The world of PR, marketing and communications is one that carries many connotations. To some, advertising and campaigns can trigger contempt and controversy (Kendall Jenner I’m looking at you) or incite nostalgic emotions as you watch a young pup befriend a pack of Budweiser Clydesdales. Other campaigns, however, can create much needed social commentary and serve as a voice for the commonly forgotten – challenging narratives and notions of what we know to be true.
Luckily, despite my lack of background in communications – I happened to stumble upon an agency that is rooted in the latter.
As I reflect on my apprenticeship journey, I am instantly drawn to an image of my first day. A zoom screen meeting full of 25+ people welcoming me to the team, congratulating me on my recent graduation from Gonzaga University and expressing excitement for what DH could offer me. Instantly I felt at ease (still nervous) but hopeful that the community feeling I had searched for after college would be found at DH.
I’d say that that’s something DH does well. Amongst a lot of things, DH really excels at community.
Community as a concept and culture
I may be four months removed from academic content, but one concept that I gained from my degree in Biology is that of community. In Ecology, a community is defined as “the population of all species living and interacting in an area.” Although I did not live and interact in Spokane for this role, I still felt like a valued member of the community. With this in mind, my idea of community has shifted over my time with DH. How can people I see for a few moments everyday on my computer harness an infectious energy and passion that motivates me to dig deeper and step outside of my comfort zone? I’m not sure how to answer that question, but I know I’m grateful to have gotten an opportunity to not only be a part of something good – but learn from a place doing good in Spokane and the surrounding areas.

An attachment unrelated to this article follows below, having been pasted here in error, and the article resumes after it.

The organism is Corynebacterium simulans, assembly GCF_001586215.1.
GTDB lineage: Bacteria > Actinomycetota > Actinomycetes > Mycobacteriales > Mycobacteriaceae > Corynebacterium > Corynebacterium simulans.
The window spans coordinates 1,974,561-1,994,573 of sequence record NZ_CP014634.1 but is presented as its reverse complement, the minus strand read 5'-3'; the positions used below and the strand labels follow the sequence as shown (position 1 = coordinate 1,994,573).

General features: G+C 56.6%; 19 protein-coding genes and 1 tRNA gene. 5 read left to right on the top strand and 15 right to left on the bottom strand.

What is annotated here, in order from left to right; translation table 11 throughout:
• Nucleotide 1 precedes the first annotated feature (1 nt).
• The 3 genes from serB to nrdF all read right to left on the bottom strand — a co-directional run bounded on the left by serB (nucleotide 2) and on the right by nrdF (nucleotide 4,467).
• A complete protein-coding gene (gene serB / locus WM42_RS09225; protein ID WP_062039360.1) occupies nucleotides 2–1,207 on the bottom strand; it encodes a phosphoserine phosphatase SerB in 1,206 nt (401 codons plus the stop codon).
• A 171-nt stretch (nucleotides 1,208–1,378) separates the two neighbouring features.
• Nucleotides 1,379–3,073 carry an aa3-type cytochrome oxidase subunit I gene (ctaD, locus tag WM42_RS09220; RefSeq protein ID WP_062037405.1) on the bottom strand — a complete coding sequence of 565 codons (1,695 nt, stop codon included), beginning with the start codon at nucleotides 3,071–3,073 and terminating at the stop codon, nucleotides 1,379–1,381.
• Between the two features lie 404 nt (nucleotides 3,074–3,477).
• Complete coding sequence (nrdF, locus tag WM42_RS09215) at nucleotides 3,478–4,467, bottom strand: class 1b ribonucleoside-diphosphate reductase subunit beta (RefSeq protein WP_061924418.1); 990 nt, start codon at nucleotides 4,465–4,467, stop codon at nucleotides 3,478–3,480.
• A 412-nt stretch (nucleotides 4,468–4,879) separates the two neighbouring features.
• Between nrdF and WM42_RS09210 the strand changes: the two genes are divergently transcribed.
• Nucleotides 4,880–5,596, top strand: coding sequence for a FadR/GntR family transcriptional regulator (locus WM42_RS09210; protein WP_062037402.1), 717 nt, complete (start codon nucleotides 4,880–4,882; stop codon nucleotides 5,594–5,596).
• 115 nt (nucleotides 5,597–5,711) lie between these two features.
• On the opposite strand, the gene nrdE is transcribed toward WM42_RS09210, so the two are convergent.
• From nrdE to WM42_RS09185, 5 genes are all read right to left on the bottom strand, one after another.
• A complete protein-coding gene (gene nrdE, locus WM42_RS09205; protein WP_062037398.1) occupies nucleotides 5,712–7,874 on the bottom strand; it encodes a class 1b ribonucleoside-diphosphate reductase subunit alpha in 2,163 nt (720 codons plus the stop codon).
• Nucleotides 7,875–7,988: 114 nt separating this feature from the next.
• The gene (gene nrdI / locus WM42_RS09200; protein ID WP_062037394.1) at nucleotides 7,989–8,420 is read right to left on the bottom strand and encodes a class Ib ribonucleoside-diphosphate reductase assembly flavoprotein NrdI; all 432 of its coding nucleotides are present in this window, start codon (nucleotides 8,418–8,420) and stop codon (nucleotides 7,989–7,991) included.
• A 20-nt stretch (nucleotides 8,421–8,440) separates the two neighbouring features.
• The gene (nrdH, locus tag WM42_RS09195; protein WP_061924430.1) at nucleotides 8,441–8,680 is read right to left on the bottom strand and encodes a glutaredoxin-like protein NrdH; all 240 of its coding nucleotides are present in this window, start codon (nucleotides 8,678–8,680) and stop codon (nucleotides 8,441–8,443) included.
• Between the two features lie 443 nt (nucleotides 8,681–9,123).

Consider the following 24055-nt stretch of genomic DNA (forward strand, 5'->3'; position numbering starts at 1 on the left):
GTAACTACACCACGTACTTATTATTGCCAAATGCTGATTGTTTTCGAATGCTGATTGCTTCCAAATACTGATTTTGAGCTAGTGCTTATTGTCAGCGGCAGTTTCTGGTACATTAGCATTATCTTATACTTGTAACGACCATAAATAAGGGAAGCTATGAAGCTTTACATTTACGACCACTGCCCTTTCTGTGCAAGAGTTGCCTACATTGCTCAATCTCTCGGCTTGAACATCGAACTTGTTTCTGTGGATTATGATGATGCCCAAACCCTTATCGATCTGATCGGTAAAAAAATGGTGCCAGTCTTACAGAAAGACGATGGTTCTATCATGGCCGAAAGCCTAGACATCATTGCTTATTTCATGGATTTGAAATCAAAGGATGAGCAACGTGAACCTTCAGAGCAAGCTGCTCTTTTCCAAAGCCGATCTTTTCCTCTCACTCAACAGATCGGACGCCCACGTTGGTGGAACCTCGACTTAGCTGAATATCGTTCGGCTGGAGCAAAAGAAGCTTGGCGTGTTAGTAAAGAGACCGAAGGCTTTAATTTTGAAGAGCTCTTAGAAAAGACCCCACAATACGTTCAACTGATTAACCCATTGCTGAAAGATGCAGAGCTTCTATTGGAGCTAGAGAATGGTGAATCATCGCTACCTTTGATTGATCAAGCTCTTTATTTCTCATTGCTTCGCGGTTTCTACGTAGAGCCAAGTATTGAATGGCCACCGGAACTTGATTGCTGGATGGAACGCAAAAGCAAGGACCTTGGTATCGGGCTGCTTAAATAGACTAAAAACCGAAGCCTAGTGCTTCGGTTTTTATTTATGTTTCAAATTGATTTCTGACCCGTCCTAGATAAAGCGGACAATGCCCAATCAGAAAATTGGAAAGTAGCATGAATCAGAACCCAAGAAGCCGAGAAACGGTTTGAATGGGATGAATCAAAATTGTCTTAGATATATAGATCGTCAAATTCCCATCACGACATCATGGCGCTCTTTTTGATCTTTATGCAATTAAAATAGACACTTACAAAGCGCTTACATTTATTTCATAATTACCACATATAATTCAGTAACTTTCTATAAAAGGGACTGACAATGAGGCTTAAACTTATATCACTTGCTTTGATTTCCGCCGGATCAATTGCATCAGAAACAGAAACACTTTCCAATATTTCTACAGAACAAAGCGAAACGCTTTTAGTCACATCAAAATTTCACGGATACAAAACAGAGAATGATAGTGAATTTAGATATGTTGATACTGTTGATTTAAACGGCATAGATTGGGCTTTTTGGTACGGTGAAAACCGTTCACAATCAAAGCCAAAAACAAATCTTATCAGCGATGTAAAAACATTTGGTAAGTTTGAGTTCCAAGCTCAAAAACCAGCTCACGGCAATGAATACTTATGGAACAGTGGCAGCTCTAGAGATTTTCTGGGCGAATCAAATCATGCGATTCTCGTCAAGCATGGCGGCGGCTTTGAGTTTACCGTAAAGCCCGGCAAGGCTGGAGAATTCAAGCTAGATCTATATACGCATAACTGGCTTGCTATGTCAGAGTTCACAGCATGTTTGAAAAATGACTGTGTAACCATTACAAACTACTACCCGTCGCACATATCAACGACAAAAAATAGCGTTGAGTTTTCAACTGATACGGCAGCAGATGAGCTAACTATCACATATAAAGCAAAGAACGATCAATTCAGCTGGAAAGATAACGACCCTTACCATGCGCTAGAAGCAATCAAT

Community as cornerstone for change
As an apprentice at DH, I’ve gotten the chance to work closely on our Washington State Department of Health COVID-19 project and see the impact of allowing community members to share their own stories, rather than having their stories written for them. As someone who loves any and all things equity and inclusion, DH’s mile wide approach to communications makes my heart sing a little. As I previously mentioned, I stumbled into this sector and had ideas of PR work informed by some of the most egregious marketing campaigns – these fears were soon quelled when I learned the intention behind our work with DOH and DH’s social change marketing mission. For me, an approach, mission or value is just a few words strung together until life is breathed into them. In one of my first weeks at DH I got the chance to learn about our company’s social change marketing approach from Dr. Mallory Peak and see how sustainability, consciousness, and connection are embedded into our work. The learning continued as I dove deeper into our work with DOH – getting first-hand experience of the power of empowering others. In this account, community members and trusted messengers are given resources and tools to create relevant programming for members of their own community. I’ve spent my weeks talking and listening to community partners expressing their projects and initiatives to keep fellow community members safe amidst COVID-19 and will forever be impacted by their response to systemic barriers in our society. If the past year and half of the pandemic has proved anything, it’s that COVID-19 has exposed fragmented and fractured parts of our most important institutions and the “normal” or “comfortable” way of solving problems is not the best way.
I’m grateful DH jumped into a pool of uncertainty and unknown by tackling this campaign and even more grateful to have been given the opportunity to swim alongside account members, leads and community organizations to redefine what communications campaigns can and should look like.